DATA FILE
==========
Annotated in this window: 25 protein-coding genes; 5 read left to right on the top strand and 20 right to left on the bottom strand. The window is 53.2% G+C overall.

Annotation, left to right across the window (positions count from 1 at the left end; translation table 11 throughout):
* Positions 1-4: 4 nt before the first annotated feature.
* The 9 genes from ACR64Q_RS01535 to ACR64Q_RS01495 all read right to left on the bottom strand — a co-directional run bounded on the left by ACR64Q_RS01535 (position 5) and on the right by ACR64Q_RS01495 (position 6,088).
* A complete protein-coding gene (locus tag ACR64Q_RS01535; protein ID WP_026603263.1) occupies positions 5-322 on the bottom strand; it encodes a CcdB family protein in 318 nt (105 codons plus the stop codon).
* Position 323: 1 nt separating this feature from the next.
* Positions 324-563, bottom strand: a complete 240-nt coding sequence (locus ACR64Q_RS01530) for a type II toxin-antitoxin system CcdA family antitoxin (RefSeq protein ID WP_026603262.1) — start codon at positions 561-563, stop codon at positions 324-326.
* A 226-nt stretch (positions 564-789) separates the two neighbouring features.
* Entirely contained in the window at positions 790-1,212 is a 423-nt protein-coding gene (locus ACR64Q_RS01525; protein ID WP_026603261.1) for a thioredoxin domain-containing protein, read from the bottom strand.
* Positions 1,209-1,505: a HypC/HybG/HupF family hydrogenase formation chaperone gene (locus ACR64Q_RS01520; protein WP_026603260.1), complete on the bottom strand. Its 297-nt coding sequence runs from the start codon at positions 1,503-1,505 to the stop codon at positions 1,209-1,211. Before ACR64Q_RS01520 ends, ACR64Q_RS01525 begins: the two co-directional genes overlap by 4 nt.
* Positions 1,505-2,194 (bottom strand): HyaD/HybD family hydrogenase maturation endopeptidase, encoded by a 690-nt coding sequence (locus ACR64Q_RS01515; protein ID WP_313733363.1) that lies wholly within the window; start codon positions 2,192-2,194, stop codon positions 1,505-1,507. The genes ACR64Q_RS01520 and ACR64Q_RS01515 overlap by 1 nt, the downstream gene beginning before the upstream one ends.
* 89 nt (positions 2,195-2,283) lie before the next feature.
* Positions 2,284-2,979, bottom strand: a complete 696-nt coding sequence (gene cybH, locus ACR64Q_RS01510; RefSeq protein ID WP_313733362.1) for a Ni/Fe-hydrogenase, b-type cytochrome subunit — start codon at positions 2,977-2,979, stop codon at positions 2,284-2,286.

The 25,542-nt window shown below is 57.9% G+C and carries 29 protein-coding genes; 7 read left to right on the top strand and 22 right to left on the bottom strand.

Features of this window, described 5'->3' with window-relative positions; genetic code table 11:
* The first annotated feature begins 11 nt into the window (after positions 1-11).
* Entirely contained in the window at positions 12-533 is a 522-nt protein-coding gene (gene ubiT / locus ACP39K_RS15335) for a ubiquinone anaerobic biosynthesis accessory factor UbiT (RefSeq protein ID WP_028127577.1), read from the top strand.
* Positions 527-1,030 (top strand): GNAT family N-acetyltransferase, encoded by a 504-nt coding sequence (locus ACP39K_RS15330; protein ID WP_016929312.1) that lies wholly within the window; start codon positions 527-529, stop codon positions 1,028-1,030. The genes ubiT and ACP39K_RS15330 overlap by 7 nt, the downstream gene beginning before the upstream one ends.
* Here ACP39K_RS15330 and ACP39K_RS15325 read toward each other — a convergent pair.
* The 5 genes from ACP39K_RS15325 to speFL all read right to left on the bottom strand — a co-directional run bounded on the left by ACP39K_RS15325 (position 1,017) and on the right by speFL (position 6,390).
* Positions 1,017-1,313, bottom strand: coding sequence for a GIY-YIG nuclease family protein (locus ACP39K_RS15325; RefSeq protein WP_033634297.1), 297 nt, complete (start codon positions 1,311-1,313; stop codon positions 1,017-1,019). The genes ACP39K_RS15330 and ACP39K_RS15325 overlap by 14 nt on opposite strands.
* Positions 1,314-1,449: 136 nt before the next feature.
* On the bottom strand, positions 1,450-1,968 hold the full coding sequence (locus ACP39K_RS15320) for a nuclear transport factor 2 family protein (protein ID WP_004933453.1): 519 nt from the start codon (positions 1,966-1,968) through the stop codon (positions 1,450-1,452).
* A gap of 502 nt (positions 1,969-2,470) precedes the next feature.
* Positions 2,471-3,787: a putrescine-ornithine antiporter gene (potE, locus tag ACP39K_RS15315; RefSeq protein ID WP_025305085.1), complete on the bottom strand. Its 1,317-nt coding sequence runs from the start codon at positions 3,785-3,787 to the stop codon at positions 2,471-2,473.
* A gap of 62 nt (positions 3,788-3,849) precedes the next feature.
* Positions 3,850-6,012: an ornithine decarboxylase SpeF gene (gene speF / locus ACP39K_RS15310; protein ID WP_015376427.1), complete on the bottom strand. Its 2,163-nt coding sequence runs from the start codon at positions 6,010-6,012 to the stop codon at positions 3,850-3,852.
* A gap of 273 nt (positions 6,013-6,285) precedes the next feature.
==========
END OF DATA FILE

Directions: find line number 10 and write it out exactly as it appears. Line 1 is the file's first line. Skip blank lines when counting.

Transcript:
* Positions 1,209-1,505: a HypC/HybG/HupF family hydrogenase formation chaperone gene (locus ACR64Q_RS01520; protein WP_026603260.1), complete on the bottom strand. Its 297-nt coding sequence runs from the start codon at positions 1,503-1,505 to the stop codon at positions 1,209-1,211. Before ACR64Q_RS01520 ends, ACR64Q_RS01525 begins: the two co-directional genes overlap by 4 nt.